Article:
In December 2007, Tšepong was announced as the preferred bidder for the financing, design construction and operation of a new public referral hospital and the upgrade, refurbishment and operation of the filter clinics on behalf of the Government of Lesotho (GoL). The contract was signed between Tšepong and the GoL on 27 October 2008. The project was announced as an 18-year contract (including the construction period which was two years) for the provision of clinical and non-clinical services. The project represented a significant shift in role for the government of Lesotho from a service-provider to a regulator. However, the GoL remains the lawful owner of the hospital and filter clinics. The Public Private Partnership (PPP) agreement between the two parties is currently in its sixth year with the contract set to terminate in
March 2026. At the end of this period, the GoL could decide to either renew the contract with the same operator, engage another operator or manage the operations of the facilities.
Asked about the M86 million debt yesterday, Dr Monyamane said he was fully aware of what transpired in Cape Town on Friday.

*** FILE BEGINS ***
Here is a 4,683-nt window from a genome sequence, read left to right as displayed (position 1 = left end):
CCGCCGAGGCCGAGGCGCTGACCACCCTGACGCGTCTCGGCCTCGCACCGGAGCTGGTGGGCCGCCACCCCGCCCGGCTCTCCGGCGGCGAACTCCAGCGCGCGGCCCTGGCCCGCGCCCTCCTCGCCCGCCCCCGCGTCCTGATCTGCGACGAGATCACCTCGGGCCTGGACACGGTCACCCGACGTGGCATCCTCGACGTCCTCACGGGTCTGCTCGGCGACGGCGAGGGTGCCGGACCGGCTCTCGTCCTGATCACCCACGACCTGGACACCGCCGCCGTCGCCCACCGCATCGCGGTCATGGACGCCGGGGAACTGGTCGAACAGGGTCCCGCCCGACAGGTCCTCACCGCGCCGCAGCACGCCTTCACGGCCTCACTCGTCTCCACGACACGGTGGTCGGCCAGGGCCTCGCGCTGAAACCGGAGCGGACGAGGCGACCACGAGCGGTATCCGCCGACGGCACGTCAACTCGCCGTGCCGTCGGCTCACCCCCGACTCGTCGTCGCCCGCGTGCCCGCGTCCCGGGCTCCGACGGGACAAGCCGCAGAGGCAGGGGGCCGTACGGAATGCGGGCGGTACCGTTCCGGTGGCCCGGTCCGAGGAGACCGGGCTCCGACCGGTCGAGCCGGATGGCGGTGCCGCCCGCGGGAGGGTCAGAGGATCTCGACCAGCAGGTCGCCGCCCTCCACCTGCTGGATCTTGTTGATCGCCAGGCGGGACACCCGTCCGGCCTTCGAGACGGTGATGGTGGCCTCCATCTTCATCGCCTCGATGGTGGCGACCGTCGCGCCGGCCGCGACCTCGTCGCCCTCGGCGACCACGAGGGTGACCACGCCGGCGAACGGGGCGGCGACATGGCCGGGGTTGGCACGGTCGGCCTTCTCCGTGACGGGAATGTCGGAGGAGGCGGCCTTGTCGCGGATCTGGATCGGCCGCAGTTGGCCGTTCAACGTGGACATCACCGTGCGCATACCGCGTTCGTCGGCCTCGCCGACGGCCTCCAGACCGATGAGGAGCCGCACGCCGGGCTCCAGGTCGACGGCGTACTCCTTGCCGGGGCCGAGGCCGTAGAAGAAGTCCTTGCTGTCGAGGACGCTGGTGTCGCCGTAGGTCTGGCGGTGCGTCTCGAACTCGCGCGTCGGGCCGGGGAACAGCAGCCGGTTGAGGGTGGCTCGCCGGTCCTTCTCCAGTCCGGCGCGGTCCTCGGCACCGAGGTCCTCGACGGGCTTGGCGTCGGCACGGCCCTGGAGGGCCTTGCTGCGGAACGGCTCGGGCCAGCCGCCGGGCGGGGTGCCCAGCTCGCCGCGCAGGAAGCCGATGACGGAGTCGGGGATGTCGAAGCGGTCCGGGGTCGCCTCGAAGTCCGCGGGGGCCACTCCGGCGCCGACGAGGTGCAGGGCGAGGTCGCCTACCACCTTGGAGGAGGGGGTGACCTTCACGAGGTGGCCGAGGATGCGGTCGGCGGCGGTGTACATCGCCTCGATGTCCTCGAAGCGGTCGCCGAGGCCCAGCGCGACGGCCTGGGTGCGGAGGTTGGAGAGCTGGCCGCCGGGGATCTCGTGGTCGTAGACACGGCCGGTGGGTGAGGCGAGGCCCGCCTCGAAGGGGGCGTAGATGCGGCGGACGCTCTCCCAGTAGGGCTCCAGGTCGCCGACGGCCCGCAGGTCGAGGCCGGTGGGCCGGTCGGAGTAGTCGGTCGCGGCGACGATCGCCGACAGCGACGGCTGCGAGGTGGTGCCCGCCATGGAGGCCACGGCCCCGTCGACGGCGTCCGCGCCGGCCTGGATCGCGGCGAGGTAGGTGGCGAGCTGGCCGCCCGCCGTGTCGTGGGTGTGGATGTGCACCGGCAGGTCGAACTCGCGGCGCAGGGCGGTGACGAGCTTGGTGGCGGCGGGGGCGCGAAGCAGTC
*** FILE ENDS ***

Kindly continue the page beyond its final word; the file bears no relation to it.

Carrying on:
“I know about Dr Motsoaledi’s appearance before the inquiry on Friday. I know about his submissions and the M86 million debt. What he said before the inquiry is what we discussed some three weeks ago. I will say the same thing if I could be summoned before the same inquiry,” Dr Monyamane said.
The minister told the Sunday Express that the government would soon start paying the money in tranches.
“We are making plans to pay up the debt and also curb the flow of Basotho cancer patients referred to public hospitals in South Africa. A delegation from the Free State provincial government was here three weeks ago. We agreed on a plan to have a team, from our side, which will regulate the flow of cancer patients being transferred from Tšepong to Pelonomi, Univesitus and National Hospital in the Free State. We further agreed on how we are going to pay up our debt. We are committed to paying up the debt in batches until we have settled it in full.”